Russias attack start of Third World War – ex-Ukraine prime minister warns

Putin ‘sealed his own doom’ says General Lord Dannatt

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Russia launched an all-out invasion of Ukraine by land, air and sea on Thursday in the biggest attack by one state against another in Europe since World War Two. Ukraine’s former PM, Oleksiy Honcharuk, told BBC Radio 4’s Today programme: “It’s a serious moment of our history. I believe it could be the start of the Third World War. I believe it is now critically important to have [an] adequate and strong reaction from Western capitals.

“Putin recognises only power. Russia recognises only power and the only measures [that] can stop Mr Putin and his criminal crowd is a direct signal from the West that this is a red line.

“And I believe that Nato should provide direct military support to Ukraine now.”

Missiles have rained down on Ukrainian cities with Kiev reporting columns of troops pouring across its borders into the eastern Chernihiv, Kharkiv and Luhansk regions. Ukraine also said Russia has landed by sea at the cities of Odessa and Mariupol in the south.

Ukraine’s President Volodymur Zelenskiy said Russian President Vladimir Putin’s aim was to destroy his state.

Explosions could be heard before dawn in the Ukrainian capital Kyiv. Gunfire rattled out near the main airport and sirens blared across the city.

Asked if members of Nato should assist a country not in the military alliance, Mr Honcharuk said: “Look, we should realise that Ukraine is a part of [the] Western, democratic world. Officially, formally, we are not part of Nato.

“But Ukraine is a Western country, a European democracy and we [have been] invaded by Russian troops now. Economic sanctions [are] good. Thank you for your support, but not enough. It could be the start of the third world war. We should realise it because Putin will not stop.

“He will go as far as we let him go. Ukraine is much stronger than before. Our forces are much stronger than before. But to stop the second [most] powerful military power in the world, it is not enough, our effort.”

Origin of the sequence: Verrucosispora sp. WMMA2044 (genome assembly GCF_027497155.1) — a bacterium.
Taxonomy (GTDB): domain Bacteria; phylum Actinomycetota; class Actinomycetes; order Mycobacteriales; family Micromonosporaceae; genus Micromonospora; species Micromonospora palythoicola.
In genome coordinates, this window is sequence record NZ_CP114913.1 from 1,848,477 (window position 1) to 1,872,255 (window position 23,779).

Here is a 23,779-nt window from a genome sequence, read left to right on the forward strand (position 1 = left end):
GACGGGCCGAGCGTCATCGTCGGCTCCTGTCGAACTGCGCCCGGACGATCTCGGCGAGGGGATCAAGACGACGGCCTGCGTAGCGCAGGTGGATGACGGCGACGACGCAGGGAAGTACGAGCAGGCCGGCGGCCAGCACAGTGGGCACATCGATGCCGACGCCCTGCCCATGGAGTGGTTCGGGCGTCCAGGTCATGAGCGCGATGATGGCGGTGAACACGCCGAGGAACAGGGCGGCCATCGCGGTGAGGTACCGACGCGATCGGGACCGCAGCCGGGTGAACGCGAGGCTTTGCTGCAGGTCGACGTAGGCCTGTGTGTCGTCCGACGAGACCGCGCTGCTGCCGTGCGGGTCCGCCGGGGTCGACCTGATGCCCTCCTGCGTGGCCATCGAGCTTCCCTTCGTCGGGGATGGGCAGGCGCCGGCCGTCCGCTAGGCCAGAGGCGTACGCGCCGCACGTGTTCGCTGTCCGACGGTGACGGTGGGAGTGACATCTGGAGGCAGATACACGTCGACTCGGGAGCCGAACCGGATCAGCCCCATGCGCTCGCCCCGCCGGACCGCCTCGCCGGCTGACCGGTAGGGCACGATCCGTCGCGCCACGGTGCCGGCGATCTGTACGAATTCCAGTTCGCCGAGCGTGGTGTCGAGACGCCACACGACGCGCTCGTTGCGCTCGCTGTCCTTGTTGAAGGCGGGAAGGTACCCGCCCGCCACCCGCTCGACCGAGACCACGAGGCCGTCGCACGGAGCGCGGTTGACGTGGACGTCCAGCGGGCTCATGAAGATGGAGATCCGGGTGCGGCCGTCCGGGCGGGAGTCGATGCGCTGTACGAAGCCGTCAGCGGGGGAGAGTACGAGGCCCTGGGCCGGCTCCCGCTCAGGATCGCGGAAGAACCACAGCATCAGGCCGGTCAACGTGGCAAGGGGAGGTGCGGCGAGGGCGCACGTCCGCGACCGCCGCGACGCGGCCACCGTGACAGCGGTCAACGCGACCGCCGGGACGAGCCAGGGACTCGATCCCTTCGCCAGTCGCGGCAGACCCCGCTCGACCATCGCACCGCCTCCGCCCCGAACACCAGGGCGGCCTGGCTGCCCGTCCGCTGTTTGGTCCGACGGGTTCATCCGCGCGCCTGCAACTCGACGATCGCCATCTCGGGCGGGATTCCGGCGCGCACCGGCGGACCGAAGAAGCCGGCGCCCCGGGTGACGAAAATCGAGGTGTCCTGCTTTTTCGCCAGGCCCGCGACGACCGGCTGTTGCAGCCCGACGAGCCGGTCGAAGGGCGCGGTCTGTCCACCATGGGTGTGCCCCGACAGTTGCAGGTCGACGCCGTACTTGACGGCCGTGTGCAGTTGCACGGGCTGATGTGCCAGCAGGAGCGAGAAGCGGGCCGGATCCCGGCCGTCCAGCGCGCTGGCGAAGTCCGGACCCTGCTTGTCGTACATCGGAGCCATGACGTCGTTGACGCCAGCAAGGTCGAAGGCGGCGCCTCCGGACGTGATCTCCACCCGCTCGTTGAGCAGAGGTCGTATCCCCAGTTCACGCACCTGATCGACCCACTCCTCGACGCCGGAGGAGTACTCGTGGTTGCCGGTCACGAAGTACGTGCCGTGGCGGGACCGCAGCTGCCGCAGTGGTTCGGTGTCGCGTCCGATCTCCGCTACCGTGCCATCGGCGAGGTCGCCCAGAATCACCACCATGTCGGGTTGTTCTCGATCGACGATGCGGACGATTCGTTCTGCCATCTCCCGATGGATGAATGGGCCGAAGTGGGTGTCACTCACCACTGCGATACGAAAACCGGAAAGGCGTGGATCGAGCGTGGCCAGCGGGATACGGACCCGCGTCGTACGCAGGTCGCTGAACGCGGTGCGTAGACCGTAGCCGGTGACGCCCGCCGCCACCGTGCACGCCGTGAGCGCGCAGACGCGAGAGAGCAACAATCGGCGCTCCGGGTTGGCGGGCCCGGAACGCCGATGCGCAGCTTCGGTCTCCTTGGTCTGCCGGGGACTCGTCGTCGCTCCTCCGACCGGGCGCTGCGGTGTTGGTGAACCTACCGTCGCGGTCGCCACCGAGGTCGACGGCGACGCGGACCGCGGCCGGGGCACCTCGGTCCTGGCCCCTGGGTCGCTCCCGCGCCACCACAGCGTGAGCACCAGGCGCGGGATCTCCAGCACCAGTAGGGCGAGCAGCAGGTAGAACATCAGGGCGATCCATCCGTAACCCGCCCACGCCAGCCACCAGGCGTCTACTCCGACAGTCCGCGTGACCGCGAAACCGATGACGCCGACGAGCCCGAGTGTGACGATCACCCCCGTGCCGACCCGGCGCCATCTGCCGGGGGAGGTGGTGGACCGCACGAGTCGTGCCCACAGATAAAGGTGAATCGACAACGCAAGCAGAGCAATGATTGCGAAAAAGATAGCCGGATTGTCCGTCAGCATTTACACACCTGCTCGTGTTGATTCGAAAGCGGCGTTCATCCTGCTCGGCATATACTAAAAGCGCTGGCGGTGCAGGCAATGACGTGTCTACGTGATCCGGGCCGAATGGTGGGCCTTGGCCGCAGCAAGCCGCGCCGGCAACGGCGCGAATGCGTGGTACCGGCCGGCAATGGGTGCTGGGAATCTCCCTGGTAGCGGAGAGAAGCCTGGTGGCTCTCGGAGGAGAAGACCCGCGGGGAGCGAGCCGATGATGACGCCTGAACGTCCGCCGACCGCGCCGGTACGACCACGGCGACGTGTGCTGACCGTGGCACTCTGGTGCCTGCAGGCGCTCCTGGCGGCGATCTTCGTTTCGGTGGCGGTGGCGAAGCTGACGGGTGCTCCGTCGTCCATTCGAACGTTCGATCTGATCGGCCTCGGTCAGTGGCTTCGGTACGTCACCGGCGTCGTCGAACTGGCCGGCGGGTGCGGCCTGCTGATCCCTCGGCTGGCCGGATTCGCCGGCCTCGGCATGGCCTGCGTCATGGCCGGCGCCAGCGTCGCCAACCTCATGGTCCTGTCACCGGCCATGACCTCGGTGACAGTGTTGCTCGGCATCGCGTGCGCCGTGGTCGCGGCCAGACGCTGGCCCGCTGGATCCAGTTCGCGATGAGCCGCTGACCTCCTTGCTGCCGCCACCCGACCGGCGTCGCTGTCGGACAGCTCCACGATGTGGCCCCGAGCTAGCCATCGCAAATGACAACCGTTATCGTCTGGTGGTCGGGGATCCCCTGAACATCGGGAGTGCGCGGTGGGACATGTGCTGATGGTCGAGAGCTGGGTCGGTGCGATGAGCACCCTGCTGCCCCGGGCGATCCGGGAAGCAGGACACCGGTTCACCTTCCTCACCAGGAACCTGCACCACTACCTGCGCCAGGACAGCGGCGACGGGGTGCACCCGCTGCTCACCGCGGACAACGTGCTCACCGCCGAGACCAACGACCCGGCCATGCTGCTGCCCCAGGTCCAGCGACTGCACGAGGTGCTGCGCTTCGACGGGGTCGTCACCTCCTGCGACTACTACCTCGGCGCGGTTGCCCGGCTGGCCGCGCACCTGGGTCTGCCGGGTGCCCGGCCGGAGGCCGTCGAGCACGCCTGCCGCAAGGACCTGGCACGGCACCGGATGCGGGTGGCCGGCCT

On Mr Putin’s ultimate goal in Ukraine, he said: “I want to be very clear. Putin’s goal is to undermine democracy because the main threat for Putin is a democracy in the region. Ukraine is an independent, democratic state with a huge part of Russian speaking population.

“For Putin, Ukraine is a main threat so Putin will destroy our country or make sure that he will install here the authoritarian regime like he has, a puppet regime, like he has in Belorussia. This is not only about Ukraine. It’s about democracy in the world.

“If Ukraine will fall, if Putin achieves his goal to install here an authoritarian state, Poland and all eastern Europe will be in danger directly.”

Asked if Ukrainian citizens were preparing to fight on the streets he said: “Of course, we don’t have any choice. A lot of people are ready to push back. But it is impossible to fight with just a gun against missiles, against aircraft. It [makes] absolutely no sense. As our president said, it’s our land and we will protect it.”

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Nato ambassadors are due to hold an emergency meeting on Thursday.

General Sir Richard Shirreff, former deputy chief commander of Nato in Europe, told the BBC: “There is profound sadness and a sense of appalling horror at what is about to unfold for the people of Ukraine.

“The Russians don’t hang around. They will look to establish overwhelming force. I think we have to assume that there will be multiple attacks on different axes from north, the east and from the maritime flank in the south and I think we have to assume that this is not just Russia biting off a chunk of Ukraine, but a full blown military offensive to occupy Ukraine.”

Asked if the attack forms part of a plan to revive the former Soviet Union, Sir Richard said it was entirely plausible.

He said: “[Putin] sees Russia dominating eastern Europe as the Soviet Union dominated eastern Europe in Communist times. This has all been on the cards for some time.”

He called for more bilateral support for Ukraine, adding: “Clearly, there can be no question of Nato forces actually deploying on the ground because that would precipitate a Third World War, but there will be other ways of providing support, however limited that might be.

“We in this country must recognise that our security starts not on the white cliffs of Dover, but it starts in the forests of Latvia, Estonia and Lithuania. That means we must really man the ramparts in eastern Europe as an alliance.

“[Governments] must send the most powerful signal possible that Nato is ready and willing to defend its territory.”

Foreign Office minister James Cleverly told BBC Breakfast: “It’s clear that [Putin] is trying to bully the international community, as he has attempted to bully Ukraine for years, and we will have none of it.

“The international community stands shoulder to shoulder with the Ukrainian government and the Ukrainian people in their defence of their homeland.

“If Vladimir Putin thinks that he can scare the international community away from supporting Ukrainians in defence of their homeland, he is absolutely wrong on that and should be under absolutely no illusion that we will continue to support the Ukrainian government and Ukrainian people.”

He said further economic sanctions against Russia will be announced later on Thursday, amid criticism that those already set out by the Government are weak.

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